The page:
What you may want to do is post a singular instance of play from your next session which you found troubling in execution.

When I say singular instance, I don’t mean “at the conflict/encounter level”. I mean quite literally “one micro-moment if situation framing (GM Soft Move) > player action declaration that triggered a move > the move and its results > how you moved the fiction forward post-move.

From my vantage, that tight zoom and forensic level of post-mortem is the most helpful thing for a burgeoning GM (regardless of game, but especially this sort of system). All a play session is is the aggregated continuity of all of those moments together.

So maybe post one of those.
 

Darth Solo

Explorer
This game is bad because it controls players decisions.

Everything about it is control.

What if FATE characters were free if GM control?
 

Panda-s1

Scruffy and Determined
This game is bad because it controls players decisions.

Everything about it is control.

What if FATE characters were free if GM control?
yeah, no, it doesn't "control" player decisions, it decides when a decision is up to probability and how to resolve that decision.
 



@Retreater

What you may want to do is post a singular instance of play from your next session which you found troubling in execution.

When I say singular instance, I don’t mean “at the conflict/encounter level”. I mean quite literally “one micro-moment if situation framing (GM Soft Move) > player action declaration that triggered a move > the move and its results > how you moved the fiction forward post-move.

From my vantage, that tight zoom and forensic level of post-mortem is the most helpful thing for a burgeoning GM (regardless of game, but especially this sort of system). All a play session is is the aggregated continuity of all of those moments together.

So maybe post one of those.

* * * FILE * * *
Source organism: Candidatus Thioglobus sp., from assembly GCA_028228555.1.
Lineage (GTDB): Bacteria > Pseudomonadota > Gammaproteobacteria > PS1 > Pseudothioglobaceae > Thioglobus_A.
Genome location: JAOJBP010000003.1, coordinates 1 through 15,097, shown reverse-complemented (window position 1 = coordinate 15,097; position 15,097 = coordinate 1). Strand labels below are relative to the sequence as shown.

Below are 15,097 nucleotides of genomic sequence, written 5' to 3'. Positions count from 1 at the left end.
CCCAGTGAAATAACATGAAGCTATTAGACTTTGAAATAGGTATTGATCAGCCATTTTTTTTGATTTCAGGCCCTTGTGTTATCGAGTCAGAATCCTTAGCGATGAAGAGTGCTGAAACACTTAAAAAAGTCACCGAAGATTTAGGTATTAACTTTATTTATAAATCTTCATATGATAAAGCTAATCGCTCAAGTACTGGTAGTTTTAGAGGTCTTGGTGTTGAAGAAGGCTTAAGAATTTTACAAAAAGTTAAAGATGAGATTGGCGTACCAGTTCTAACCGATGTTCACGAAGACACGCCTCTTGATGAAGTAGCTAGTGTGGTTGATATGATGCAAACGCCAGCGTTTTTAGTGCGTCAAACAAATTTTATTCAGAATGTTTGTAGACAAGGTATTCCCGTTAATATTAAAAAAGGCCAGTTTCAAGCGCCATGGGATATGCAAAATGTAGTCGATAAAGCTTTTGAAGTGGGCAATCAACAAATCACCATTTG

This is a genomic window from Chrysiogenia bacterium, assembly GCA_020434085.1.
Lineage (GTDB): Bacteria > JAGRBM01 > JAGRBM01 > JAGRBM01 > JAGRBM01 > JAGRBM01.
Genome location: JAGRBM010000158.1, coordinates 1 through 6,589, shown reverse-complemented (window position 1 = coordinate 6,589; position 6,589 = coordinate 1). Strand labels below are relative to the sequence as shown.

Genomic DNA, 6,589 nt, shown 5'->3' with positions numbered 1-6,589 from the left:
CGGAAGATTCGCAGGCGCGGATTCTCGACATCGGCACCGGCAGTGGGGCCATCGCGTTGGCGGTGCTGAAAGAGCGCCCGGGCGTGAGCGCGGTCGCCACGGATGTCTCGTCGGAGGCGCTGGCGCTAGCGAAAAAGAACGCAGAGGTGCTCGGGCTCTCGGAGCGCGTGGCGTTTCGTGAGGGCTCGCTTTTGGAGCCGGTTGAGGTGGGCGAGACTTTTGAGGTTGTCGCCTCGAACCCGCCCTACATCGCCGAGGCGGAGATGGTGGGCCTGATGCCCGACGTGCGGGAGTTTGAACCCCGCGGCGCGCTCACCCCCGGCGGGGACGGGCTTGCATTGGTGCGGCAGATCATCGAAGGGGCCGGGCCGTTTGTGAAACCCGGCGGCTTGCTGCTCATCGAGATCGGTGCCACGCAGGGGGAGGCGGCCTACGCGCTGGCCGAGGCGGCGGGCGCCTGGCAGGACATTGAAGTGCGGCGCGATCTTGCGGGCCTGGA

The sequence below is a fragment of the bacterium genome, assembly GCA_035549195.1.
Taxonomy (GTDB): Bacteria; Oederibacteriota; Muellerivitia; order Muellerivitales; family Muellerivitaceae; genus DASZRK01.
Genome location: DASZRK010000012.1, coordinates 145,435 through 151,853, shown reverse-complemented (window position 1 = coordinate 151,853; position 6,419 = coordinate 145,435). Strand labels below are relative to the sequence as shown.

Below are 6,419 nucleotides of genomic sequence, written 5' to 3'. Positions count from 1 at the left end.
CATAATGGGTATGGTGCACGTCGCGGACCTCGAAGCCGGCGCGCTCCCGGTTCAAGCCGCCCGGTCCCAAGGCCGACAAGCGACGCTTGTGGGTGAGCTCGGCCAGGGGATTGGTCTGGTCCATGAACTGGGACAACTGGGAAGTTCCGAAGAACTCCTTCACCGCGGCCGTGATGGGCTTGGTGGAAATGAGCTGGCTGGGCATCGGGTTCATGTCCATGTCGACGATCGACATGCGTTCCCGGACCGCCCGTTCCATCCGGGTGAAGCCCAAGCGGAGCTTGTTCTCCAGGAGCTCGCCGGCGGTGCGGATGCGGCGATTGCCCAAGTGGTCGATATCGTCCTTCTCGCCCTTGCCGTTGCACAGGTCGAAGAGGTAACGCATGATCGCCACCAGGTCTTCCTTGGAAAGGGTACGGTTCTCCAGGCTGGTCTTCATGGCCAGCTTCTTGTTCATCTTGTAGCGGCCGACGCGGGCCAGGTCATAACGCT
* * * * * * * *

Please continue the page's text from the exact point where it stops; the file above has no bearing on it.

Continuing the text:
We should be playing this Monday, so I'll hopefully have either a positive report or an example of what didn't work.
 


Ok. Just wrapped up my Dungeon World session this evening. Here's how it went down for the first scene (putting all two hours of gameplay would make a long thread). (Looking for feedback/criticism/advice/etc):
Barbarian, Cleric, and Fighter pushed their way out of the subterranean fungal forest (completing a Perilous Journey from last session) and broke into the Goblin Slave Pits of the nefarious Black City of the Fallen Dwarves. The goblin miners, searching for chaos stone, were surprised and the Barbarian tried to show they were no enemies. (I had the player roll Defy Danger - Charisma. Result was a 7-9.) The goblins did not attack, but were instead frightened of the Barbarian, who could either jump in and attack or allow them to run away. The player chose to allow them to run away. They were heading to get their Orc overlords.
The barbarian tried to climb out of the trench. (I had the player roll Defy Danger - Strength to climb out. Result was a 7-9.) I gave the option to ruin the climb for the other players by knocking loose the handholds or to make enough noise in the ascent to let the Orcs know the group's precise position. The player chose the second option.
Two orc slavers with whips and a huge brute orc mutant berserker barreled down the trench to their positions. The berserker swung his jagged blade wildly. The fighter stepped forward to Defend the cleric, but the slaver ensnared him in a whip (failed a Defy Danger with a 7-9), but he broke out with a Defy Danger - Strength (10+) and was able to Hack and Slash the slaver and cleave off his head. The Barbarian leapt from the high vantage point, making a Defy Danger to avoid the attack. He rolled a 7-9 and the Orc mutant clipped him for 1d10+5 damage before billowing out a howl to awaken the slumbering chaos stones, which erupted into flailing fleshy tentacles. The cleric Defied Danger to get to the mutant and Hack and Slashed (10+) with his mace. He did the damage, but I said a pustule popped, spraying acid at the Barbarian and Cleric engaged with them. They'd have to defy danger. (The cleric argued that he hit with a success and that I shouldn't have done the attack - is that right?) Anyway, they failed the Defy Danger and took damage. I had them Defy Danger against the mutating effect of the damage, and they both succeeded.